Defender for Cloud Apps supports blocking downloads on untrusted devices. Admins can also label files based on the sensitivity of the data in the file, creating protective rules that limit how the data can be accessed and shared.
Note that unlike most of Microsoft’s security solutions, Defender for Cloud Apps doesn’t have a free trial specific to its product. Contact Microsoft’s sales team for further pricing information.
- Add-on application governance for OAuth-enabled apps in Azure’s Active Directory instance
- Central view of cloud security configuration gaps with remediation recommendations
- Download blocking for untrusted devices
- Provides real-time controls for remediating threat behavior identified at access points
- Over 90 risk factors and 26,000+ available app risk and business assessments
- Good choice for Microsoft cloud environments
- Limited third-party SaaS integrations
- No free trial
Best for security integrations
Netskope has long been a leader in CASB technology, with continuous security assessment and compliance. The company has also packaged together a number of offerings as a SASE solution. Highlights of the CASB solution include the Cloud Exchange for tech integrations, including third-party security solutions like EDR and SIEM, and malware blocking for both email and storage service.
Potential customers can request a demo from Netskope and request an executive briefing to create specific business solutions custom to their organization. For exact pricing, contact the sales team.
- Encryption at rest or managed in real time with certified FIPS 140-2 Level 3 key management systems
- Integrations with productivity, SSO, cloud storage, EMM, and security applications
- Dashboard aggregating all traffic, users, and devices for SaaS, IaaS, and web activities
- Role-based access control for administrator, analyst, and other privileged user roles
- Netskope offers regular technical account management sessions for customers
- Access to 40 threat intelligence feeds informing the detection of anomalous behavior
- No free trial
- 24/7 support and phone call customer service is only available through additional cost
Palo Alto Networks Next-Gen CASB
Best for Prisma Cloud and Palo Alto NGFW customers
Palo Alto Networks has brought its considerable security expertise to bear on the CASB and SaaS protection market with an offering that includes SaaS monitoring, compliance, DLP and threat protection. Palo Alto’s SaaS Security and Enterprise DLP products combine to create the CASB. The Next-Generation CASB also has strong integrations with Palo Alto firewalls and access solutions, making it a good choice for businesses that already use Palo Alto security products.
The Next-Gen CASB has a lengthy free trial for potential buyers. Contact Palo Alto’s sales team for an enterprise-specific quote.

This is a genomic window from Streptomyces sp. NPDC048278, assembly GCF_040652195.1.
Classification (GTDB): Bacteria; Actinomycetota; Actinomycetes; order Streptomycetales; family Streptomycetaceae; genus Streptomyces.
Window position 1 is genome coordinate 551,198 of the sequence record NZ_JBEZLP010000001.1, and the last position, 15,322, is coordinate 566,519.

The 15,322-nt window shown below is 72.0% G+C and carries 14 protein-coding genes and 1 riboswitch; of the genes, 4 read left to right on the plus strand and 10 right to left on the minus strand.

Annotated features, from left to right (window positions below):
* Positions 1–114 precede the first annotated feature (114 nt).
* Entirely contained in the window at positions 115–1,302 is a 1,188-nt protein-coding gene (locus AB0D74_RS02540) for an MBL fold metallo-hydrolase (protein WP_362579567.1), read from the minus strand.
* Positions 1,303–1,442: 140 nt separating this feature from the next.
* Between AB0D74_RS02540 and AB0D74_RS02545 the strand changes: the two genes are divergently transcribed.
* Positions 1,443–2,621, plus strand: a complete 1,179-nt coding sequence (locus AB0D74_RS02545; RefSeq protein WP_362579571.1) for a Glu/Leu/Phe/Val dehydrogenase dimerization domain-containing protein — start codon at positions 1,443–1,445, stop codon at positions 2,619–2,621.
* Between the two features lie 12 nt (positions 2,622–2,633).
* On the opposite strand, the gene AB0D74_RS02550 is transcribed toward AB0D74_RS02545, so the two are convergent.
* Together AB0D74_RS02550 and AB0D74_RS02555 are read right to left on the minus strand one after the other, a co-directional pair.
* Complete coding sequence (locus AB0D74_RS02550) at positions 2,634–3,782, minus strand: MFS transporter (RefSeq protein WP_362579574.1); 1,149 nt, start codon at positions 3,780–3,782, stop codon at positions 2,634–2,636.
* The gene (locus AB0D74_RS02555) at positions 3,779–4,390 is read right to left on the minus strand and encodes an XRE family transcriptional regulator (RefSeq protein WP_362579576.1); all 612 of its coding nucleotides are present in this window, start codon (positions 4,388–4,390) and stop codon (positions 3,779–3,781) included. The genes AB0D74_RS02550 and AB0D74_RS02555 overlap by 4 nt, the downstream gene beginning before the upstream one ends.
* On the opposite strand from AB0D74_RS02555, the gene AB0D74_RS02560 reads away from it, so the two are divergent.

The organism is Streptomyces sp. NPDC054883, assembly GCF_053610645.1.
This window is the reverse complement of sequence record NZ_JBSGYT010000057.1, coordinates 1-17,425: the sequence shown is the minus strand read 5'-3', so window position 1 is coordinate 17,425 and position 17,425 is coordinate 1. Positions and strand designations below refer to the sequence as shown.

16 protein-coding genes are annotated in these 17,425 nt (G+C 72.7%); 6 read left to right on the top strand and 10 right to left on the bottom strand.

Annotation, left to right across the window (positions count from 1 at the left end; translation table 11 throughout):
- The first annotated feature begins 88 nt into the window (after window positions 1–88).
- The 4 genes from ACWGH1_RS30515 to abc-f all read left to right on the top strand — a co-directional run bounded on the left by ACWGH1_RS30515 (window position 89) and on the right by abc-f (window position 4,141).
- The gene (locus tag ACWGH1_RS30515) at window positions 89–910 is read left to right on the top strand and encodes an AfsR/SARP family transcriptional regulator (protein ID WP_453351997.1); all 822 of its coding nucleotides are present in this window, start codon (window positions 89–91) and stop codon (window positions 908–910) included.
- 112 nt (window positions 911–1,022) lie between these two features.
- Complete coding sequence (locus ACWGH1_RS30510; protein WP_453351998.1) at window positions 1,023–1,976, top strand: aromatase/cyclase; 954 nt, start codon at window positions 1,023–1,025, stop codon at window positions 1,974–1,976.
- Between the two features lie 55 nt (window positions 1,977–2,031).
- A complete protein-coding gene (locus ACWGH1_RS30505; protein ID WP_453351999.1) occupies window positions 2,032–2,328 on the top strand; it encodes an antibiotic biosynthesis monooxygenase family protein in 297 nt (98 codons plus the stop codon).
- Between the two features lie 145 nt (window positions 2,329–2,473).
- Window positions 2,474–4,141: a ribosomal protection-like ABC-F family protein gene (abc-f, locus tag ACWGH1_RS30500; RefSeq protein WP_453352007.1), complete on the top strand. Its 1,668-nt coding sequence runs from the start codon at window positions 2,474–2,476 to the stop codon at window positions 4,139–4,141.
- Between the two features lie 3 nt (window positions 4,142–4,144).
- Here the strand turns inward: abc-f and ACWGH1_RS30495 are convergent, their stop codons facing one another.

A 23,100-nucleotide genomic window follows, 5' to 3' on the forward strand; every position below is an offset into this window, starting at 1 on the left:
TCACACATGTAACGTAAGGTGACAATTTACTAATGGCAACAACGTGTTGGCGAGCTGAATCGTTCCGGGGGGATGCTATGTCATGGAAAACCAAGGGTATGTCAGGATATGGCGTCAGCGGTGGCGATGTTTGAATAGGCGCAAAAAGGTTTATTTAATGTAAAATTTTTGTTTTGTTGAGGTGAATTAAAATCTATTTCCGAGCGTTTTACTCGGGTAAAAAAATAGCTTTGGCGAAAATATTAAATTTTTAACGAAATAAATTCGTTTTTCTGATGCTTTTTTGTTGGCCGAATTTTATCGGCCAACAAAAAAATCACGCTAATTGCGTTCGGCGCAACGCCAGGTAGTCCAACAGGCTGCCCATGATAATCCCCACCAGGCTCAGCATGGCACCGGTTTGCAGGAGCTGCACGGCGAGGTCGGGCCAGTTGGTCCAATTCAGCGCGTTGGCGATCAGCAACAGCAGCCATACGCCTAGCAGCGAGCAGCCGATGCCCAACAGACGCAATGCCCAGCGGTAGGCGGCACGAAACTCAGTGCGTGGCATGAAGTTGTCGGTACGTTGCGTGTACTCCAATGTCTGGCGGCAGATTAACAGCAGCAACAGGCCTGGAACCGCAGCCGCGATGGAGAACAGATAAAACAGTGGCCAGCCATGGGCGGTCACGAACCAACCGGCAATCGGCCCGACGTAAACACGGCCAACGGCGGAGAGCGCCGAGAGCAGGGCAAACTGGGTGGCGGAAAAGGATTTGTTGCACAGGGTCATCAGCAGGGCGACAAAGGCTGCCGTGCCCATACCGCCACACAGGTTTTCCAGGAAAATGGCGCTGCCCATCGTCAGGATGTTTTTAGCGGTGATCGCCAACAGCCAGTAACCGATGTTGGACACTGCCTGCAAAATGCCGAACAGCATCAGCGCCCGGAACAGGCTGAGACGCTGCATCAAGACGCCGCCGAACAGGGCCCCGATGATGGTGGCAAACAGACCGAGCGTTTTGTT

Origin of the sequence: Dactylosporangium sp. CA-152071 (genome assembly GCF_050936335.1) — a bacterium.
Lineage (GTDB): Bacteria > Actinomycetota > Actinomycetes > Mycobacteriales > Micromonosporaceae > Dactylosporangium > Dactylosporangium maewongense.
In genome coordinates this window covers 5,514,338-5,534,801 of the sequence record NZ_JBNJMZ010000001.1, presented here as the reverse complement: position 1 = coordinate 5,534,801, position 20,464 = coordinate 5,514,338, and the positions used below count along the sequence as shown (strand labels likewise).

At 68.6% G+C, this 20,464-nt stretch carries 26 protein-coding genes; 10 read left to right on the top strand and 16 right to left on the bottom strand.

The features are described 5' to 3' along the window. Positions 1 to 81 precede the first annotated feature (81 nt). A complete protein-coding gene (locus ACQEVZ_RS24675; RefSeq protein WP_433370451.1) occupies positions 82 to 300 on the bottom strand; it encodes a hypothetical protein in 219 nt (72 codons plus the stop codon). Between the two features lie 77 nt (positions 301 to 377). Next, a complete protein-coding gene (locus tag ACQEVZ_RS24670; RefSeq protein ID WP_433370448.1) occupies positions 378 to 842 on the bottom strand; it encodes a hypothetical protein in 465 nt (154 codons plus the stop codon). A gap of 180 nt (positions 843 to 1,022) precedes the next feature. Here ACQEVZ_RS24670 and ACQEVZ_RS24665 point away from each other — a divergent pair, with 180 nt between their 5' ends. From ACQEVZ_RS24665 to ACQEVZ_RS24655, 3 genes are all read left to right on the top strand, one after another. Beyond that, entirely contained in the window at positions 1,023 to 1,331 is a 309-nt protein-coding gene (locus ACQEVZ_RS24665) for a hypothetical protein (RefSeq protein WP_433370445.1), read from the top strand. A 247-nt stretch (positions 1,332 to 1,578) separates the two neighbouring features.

- Advanced DLP functionality via deep learning, NLP, and optical character recognition (OCR)
- Activity monitoring through scans of traffic, ports, protocols, HTTP/S, FTP, and PrivateVPN
- Built-in data security reporting for compliance auditing such as GDPR
- Application controls for setting risk attributes and policy
- Native integration with PAN’s VM-Series, NGFW, and Prisma Access solutions
- 60-day free trial for the Next-Gen CASB solution
- May be challenging for smaller, less experienced teams to learn and implement
Best for employee protection
Enterprise cybersecurity company Proofpoint’s CASB is a user- and DLP-focused solution for revealing shadow IT activity and managing the use of third-party SaaS applications. Proofpoint offers multiple security integrations and helps teams identify the employees most likely to be attacked. It’s a good choice for businesses that want to closely track their organization’s biggest targets.
The CASB solution has a live demo available for potential customers. Contact sales to receive a specific quote.
- More than 46,000 apps categorized by type and risk attributes
- Identify VAPs (Very Attacked People) and set appropriate privileges for sensitive access
- Deployment integrations with SOAR, IAM, and cloud-service APIs
- Continuous DLP controls and policies across endpoints, web, email, and cloud applications
- Threat detection is based on user-specific contextual data
- API integration options with multiple other enterprise solutions, including SOAR, SIEM, and ticketing tools
- Free trial
- Administration could be more straightforward for using multiple Proofpoint solutions in one organization.
5 Features of CASB Solutions
CASBs play the critical role of enforcing enterprise security policies for accessing cloud services. The following security features included in CASB solutions are important for businesses that use multiple cloud applications, have remote employees, and need to improve their compliance posture.
Authentication, authorization, and SSO